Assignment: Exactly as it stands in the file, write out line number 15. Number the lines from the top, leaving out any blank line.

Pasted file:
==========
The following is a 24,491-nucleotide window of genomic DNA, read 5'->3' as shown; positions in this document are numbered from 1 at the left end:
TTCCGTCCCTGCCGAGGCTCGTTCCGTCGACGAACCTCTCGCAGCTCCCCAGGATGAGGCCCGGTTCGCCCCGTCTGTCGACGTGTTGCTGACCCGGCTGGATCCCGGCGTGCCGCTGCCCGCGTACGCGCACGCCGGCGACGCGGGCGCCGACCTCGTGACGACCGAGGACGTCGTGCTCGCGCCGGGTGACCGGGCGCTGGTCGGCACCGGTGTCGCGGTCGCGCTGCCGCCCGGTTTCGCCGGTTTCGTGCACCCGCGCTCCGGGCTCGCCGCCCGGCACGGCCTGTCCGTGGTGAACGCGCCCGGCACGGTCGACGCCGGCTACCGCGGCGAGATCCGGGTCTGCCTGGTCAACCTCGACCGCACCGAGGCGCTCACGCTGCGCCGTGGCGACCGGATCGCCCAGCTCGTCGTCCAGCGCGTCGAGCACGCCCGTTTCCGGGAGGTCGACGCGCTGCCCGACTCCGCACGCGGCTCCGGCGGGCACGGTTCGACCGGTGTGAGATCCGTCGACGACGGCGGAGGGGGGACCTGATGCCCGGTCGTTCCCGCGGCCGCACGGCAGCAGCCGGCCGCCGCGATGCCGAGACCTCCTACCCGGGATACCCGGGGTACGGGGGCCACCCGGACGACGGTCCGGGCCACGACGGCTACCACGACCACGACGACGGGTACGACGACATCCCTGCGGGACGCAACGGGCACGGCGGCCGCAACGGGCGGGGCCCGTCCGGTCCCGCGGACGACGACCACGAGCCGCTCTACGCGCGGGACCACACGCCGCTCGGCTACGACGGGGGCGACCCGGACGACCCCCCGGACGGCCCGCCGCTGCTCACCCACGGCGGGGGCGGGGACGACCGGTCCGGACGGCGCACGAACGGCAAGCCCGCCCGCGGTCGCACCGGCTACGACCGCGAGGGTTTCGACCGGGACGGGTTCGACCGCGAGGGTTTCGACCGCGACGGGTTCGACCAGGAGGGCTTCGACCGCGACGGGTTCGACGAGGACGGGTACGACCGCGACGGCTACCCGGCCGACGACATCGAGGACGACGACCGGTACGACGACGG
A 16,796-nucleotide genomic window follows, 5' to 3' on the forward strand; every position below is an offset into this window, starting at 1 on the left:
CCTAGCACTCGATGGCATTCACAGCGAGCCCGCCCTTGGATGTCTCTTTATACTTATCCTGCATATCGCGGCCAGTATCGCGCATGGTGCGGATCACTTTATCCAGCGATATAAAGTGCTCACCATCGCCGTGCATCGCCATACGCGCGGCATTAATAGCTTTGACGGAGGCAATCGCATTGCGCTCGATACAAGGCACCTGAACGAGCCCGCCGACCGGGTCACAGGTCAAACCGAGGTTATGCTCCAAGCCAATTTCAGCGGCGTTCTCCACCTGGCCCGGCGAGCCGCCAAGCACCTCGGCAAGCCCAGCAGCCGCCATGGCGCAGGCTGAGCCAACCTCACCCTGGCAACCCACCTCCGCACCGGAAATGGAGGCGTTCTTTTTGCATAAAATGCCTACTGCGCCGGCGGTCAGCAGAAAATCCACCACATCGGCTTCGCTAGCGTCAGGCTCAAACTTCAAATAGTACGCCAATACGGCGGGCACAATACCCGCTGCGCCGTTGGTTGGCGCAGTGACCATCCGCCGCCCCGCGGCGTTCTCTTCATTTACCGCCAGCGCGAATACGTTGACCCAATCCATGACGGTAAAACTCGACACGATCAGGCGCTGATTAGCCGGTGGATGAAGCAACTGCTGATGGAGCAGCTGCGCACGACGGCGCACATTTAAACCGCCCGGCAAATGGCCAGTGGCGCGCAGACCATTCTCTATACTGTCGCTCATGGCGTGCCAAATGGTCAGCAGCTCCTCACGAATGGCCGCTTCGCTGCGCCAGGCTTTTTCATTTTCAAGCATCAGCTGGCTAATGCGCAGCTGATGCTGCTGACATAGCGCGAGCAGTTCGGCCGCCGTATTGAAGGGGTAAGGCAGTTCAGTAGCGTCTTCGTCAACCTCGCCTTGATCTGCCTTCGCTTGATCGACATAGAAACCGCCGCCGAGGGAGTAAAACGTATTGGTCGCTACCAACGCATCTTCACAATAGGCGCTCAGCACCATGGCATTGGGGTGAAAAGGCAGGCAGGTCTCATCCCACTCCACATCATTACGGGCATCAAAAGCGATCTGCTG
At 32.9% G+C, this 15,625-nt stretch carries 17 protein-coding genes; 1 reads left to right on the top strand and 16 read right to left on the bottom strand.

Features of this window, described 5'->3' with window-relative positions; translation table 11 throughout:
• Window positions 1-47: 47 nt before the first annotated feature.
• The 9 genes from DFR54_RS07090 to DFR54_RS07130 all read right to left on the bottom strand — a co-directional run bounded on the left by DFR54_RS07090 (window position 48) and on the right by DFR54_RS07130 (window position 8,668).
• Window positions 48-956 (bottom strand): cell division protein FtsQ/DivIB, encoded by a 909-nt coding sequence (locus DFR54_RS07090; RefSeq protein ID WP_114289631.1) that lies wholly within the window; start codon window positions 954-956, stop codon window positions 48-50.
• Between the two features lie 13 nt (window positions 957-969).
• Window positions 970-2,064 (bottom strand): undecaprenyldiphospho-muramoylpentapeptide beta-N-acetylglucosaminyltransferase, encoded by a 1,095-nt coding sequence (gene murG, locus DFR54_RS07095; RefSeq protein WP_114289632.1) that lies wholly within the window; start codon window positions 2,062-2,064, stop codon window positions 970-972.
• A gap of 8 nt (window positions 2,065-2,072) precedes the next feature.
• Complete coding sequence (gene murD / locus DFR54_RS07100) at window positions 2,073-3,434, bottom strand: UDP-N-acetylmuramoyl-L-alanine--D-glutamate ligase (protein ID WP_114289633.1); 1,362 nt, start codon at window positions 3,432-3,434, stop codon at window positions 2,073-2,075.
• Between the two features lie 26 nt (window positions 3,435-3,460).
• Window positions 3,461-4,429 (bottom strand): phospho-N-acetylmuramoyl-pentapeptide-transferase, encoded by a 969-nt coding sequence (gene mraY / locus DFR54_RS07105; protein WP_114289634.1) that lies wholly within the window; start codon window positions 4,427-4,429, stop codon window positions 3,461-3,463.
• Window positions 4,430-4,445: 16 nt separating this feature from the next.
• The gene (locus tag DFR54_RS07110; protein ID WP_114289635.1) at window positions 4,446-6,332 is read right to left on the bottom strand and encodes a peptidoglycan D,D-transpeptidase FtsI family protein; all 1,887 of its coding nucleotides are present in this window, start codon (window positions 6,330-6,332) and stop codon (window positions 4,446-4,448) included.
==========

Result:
• Window positions 3,461-4,429 (bottom strand): phospho-N-acetylmuramoyl-pentapeptide-transferase, encoded by a 969-nt coding sequence (gene mraY / locus DFR54_RS07105; protein WP_114289634.1) that lies wholly within the window; start codon window positions 4,427-4,429, stop codon window positions 3,461-3,463.